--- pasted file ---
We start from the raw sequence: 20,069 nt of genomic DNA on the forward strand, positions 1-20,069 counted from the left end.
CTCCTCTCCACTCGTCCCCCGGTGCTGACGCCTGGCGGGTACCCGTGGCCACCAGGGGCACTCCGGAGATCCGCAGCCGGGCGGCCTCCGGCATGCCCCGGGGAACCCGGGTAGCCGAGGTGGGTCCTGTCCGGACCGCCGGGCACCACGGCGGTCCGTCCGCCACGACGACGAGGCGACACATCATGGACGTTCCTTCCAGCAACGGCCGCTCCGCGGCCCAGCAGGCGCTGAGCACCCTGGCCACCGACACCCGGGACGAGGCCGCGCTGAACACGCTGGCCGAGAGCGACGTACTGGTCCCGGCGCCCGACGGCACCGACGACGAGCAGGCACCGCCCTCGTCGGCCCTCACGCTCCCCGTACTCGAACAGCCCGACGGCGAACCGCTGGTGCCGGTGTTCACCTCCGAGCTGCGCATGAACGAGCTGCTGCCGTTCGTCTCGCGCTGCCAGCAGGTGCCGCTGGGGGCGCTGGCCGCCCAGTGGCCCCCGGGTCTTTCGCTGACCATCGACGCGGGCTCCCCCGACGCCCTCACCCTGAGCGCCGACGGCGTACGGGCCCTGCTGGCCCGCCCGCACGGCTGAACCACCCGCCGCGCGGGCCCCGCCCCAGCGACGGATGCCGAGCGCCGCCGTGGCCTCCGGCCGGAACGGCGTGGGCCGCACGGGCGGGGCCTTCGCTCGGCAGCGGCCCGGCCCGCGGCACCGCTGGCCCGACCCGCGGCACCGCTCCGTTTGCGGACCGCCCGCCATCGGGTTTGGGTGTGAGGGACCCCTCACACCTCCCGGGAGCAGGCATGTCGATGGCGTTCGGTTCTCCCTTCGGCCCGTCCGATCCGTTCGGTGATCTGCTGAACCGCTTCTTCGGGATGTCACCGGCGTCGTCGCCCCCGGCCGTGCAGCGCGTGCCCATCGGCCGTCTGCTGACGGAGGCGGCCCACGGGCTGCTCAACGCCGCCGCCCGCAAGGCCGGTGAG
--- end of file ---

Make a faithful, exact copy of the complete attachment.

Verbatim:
We start from the raw sequence: 20,069 nt of genomic DNA on the forward strand, positions 1-20,069 counted from the left end.
CTCCTCTCCACTCGTCCCCCGGTGCTGACGCCTGGCGGGTACCCGTGGCCACCAGGGGCACTCCGGAGATCCGCAGCCGGGCGGCCTCCGGCATGCCCCGGGGAACCCGGGTAGCCGAGGTGGGTCCTGTCCGGACCGCCGGGCACCACGGCGGTCCGTCCGCCACGACGACGAGGCGACACATCATGGACGTTCCTTCCAGCAACGGCCGCTCCGCGGCCCAGCAGGCGCTGAGCACCCTGGCCACCGACACCCGGGACGAGGCCGCGCTGAACACGCTGGCCGAGAGCGACGTACTGGTCCCGGCGCCCGACGGCACCGACGACGAGCAGGCACCGCCCTCGTCGGCCCTCACGCTCCCCGTACTCGAACAGCCCGACGGCGAACCGCTGGTGCCGGTGTTCACCTCCGAGCTGCGCATGAACGAGCTGCTGCCGTTCGTCTCGCGCTGCCAGCAGGTGCCGCTGGGGGCGCTGGCCGCCCAGTGGCCCCCGGGTCTTTCGCTGACCATCGACGCGGGCTCCCCCGACGCCCTCACCCTGAGCGCCGACGGCGTACGGGCCCTGCTGGCCCGCCCGCACGGCTGAACCACCCGCCGCGCGGGCCCCGCCCCAGCGACGGATGCCGAGCGCCGCCGTGGCCTCCGGCCGGAACGGCGTGGGCCGCACGGGCGGGGCCTTCGCTCGGCAGCGGCCCGGCCCGCGGCACCGCTGGCCCGACCCGCGGCACCGCTCCGTTTGCGGACCGCCCGCCATCGGGTTTGGGTGTGAGGGACCCCTCACACCTCCCGGGAGCAGGCATGTCGATGGCGTTCGGTTCTCCCTTCGGCCCGTCCGATCCGTTCGGTGATCTGCTGAACCGCTTCTTCGGGATGTCACCGGCGTCGTCGCCCCCGGCCGTGCAGCGCGTGCCCATCGGCCGTCTGCTGACGGAGGCGGCCCACGGGCTGCTCAACGCCGCCGCCCGCAAGGCCGGTGAG